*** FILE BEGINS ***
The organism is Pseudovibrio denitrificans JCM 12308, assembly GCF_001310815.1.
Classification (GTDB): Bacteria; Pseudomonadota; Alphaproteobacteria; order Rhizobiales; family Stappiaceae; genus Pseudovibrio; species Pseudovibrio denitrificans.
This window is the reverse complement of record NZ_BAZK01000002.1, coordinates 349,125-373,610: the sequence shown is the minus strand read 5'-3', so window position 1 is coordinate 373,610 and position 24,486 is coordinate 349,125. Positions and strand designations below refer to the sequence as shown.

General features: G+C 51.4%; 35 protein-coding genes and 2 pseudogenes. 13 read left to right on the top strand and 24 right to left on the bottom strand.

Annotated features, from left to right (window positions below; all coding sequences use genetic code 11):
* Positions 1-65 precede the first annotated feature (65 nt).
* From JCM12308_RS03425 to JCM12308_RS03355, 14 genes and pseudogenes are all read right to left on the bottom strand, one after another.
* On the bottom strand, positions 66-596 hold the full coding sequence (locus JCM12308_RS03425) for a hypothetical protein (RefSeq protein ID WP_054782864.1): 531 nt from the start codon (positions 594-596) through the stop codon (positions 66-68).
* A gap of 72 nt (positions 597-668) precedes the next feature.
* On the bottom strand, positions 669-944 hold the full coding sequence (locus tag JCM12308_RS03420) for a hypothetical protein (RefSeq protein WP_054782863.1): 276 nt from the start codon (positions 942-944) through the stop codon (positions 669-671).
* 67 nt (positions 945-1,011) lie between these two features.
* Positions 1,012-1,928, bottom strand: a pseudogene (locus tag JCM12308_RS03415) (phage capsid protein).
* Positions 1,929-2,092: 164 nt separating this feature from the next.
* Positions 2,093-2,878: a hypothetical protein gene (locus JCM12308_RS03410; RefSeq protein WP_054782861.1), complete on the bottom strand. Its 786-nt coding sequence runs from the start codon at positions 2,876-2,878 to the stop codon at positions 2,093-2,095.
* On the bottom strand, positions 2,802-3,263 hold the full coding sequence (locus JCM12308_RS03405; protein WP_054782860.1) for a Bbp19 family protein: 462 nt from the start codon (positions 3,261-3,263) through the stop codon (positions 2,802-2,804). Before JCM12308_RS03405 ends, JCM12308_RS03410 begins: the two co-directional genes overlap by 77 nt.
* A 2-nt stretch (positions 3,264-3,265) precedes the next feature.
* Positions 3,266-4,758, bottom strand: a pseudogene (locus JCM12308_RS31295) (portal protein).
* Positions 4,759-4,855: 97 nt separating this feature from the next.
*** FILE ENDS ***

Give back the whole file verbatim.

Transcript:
The organism is Pseudovibrio denitrificans JCM 12308, assembly GCF_001310815.1.
Classification (GTDB): Bacteria; Pseudomonadota; Alphaproteobacteria; order Rhizobiales; family Stappiaceae; genus Pseudovibrio; species Pseudovibrio denitrificans.
This window is the reverse complement of record NZ_BAZK01000002.1, coordinates 349,125-373,610: the sequence shown is the minus strand read 5'-3', so window position 1 is coordinate 373,610 and position 24,486 is coordinate 349,125. Positions and strand designations below refer to the sequence as shown.

General features: G+C 51.4%; 35 protein-coding genes and 2 pseudogenes. 13 read left to right on the top strand and 24 right to left on the bottom strand.

Annotated features, from left to right (window positions below; all coding sequences use genetic code 11):
* Positions 1-65 precede the first annotated feature (65 nt).
* From JCM12308_RS03425 to JCM12308_RS03355, 14 genes and pseudogenes are all read right to left on the bottom strand, one after another.
* On the bottom strand, positions 66-596 hold the full coding sequence (locus JCM12308_RS03425) for a hypothetical protein (RefSeq protein ID WP_054782864.1): 531 nt from the start codon (positions 594-596) through the stop codon (positions 66-68).
* A gap of 72 nt (positions 597-668) precedes the next feature.
* On the bottom strand, positions 669-944 hold the full coding sequence (locus tag JCM12308_RS03420) for a hypothetical protein (RefSeq protein WP_054782863.1): 276 nt from the start codon (positions 942-944) through the stop codon (positions 669-671).
* 67 nt (positions 945-1,011) lie between these two features.
* Positions 1,012-1,928, bottom strand: a pseudogene (locus tag JCM12308_RS03415) (phage capsid protein).
* Positions 1,929-2,092: 164 nt separating this feature from the next.
* Positions 2,093-2,878: a hypothetical protein gene (locus JCM12308_RS03410; RefSeq protein WP_054782861.1), complete on the bottom strand. Its 786-nt coding sequence runs from the start codon at positions 2,876-2,878 to the stop codon at positions 2,093-2,095.
* On the bottom strand, positions 2,802-3,263 hold the full coding sequence (locus JCM12308_RS03405; protein WP_054782860.1) for a Bbp19 family protein: 462 nt from the start codon (positions 3,261-3,263) through the stop codon (positions 2,802-2,804). Before JCM12308_RS03405 ends, JCM12308_RS03410 begins: the two co-directional genes overlap by 77 nt.
* A 2-nt stretch (positions 3,264-3,265) precedes the next feature.
* Positions 3,266-4,758, bottom strand: a pseudogene (locus JCM12308_RS31295) (portal protein).
* Positions 4,759-4,855: 97 nt separating this feature from the next.